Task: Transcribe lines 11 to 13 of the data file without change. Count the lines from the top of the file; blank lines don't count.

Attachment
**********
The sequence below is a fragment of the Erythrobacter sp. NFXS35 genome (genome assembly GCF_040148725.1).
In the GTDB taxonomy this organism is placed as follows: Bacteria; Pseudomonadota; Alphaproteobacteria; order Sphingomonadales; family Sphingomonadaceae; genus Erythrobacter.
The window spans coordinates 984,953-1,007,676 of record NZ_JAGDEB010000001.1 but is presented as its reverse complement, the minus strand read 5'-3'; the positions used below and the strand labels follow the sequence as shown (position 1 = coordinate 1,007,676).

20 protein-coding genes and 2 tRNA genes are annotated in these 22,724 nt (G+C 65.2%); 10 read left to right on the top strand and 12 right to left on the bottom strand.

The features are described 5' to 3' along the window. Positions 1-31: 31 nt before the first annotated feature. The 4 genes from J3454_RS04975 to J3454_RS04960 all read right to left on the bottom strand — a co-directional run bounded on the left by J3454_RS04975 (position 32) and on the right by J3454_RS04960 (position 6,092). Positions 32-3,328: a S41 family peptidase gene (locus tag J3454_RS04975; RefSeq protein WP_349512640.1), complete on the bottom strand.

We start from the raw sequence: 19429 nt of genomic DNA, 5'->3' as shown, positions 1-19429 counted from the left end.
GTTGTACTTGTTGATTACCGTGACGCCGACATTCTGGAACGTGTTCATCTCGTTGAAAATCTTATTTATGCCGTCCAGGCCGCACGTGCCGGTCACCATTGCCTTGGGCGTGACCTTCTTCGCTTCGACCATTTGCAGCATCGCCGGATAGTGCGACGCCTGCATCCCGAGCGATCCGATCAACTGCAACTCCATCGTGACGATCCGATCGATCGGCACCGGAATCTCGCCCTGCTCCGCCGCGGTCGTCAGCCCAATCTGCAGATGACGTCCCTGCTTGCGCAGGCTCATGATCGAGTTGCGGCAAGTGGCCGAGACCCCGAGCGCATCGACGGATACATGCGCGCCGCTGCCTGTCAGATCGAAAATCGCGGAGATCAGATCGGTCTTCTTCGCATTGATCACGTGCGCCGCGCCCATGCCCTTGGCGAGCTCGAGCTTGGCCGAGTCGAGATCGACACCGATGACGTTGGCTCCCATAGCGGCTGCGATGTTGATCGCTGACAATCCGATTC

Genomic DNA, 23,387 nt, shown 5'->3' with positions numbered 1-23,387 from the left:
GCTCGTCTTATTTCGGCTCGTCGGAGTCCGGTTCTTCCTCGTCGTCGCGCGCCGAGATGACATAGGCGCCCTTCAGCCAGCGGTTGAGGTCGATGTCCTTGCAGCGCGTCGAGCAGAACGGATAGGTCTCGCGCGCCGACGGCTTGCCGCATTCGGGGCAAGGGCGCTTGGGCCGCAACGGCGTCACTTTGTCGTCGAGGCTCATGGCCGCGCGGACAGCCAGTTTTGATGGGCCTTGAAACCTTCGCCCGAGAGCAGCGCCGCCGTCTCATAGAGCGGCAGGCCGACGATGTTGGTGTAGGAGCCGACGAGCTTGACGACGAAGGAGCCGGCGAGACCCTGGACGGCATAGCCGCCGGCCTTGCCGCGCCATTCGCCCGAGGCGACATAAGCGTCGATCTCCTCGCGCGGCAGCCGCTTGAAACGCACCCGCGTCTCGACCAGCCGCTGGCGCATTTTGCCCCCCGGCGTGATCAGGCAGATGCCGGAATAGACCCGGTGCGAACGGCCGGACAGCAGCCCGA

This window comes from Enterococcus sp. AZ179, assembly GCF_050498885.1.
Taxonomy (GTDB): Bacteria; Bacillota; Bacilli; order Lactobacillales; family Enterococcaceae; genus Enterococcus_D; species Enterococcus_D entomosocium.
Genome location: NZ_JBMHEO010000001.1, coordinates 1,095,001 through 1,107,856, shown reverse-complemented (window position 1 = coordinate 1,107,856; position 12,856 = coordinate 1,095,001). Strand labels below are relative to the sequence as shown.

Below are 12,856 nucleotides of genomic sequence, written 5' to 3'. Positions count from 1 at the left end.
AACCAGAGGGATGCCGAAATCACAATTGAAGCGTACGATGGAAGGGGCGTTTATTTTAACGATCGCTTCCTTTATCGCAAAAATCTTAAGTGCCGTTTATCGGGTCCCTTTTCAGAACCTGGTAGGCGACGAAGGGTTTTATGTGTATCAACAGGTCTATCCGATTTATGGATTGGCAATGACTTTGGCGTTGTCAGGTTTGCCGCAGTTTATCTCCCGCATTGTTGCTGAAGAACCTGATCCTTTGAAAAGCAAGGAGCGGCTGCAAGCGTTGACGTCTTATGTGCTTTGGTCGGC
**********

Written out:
Taxonomy (GTDB): Bacteria; Bacillota; Bacilli; order Lactobacillales; family Enterococcaceae; genus Enterococcus_D; species Enterococcus_D entomosocium.
Genome location: NZ_JBMHEO010000001.1, coordinates 1,095,001 through 1,107,856, shown reverse-complemented (window position 1 = coordinate 1,107,856; position 12,856 = coordinate 1,095,001). Strand labels below are relative to the sequence as shown.

Below are 12,856 nucleotides of genomic sequence, written 5' to 3'. Positions count from 1 at the left end.